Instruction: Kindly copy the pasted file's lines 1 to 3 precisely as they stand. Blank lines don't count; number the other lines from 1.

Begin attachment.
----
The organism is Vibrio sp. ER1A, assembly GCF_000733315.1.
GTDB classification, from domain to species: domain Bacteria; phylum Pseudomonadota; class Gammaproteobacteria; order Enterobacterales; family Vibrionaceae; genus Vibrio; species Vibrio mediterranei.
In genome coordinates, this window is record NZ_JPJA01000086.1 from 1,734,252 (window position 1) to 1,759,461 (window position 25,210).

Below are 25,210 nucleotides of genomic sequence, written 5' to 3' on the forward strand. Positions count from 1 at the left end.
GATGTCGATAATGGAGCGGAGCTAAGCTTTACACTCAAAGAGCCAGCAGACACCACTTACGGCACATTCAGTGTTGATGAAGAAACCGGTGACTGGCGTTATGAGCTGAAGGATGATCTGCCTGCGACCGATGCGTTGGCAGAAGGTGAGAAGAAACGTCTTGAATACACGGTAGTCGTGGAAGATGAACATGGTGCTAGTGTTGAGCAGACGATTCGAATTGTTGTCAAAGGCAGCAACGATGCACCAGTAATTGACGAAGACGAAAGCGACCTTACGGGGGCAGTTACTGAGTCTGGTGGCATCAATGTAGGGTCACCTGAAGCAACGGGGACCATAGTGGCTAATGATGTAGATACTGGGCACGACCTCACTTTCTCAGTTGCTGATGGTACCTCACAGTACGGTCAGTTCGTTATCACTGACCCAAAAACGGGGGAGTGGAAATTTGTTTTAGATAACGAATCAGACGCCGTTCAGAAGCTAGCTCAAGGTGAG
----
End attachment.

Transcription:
The organism is Vibrio sp. ER1A, assembly GCF_000733315.1.
GTDB classification, from domain to species: domain Bacteria; phylum Pseudomonadota; class Gammaproteobacteria; order Enterobacterales; family Vibrionaceae; genus Vibrio; species Vibrio mediterranei.
In genome coordinates, this window is record NZ_JPJA01000086.1 from 1,734,252 (window position 1) to 1,759,461 (window position 25,210).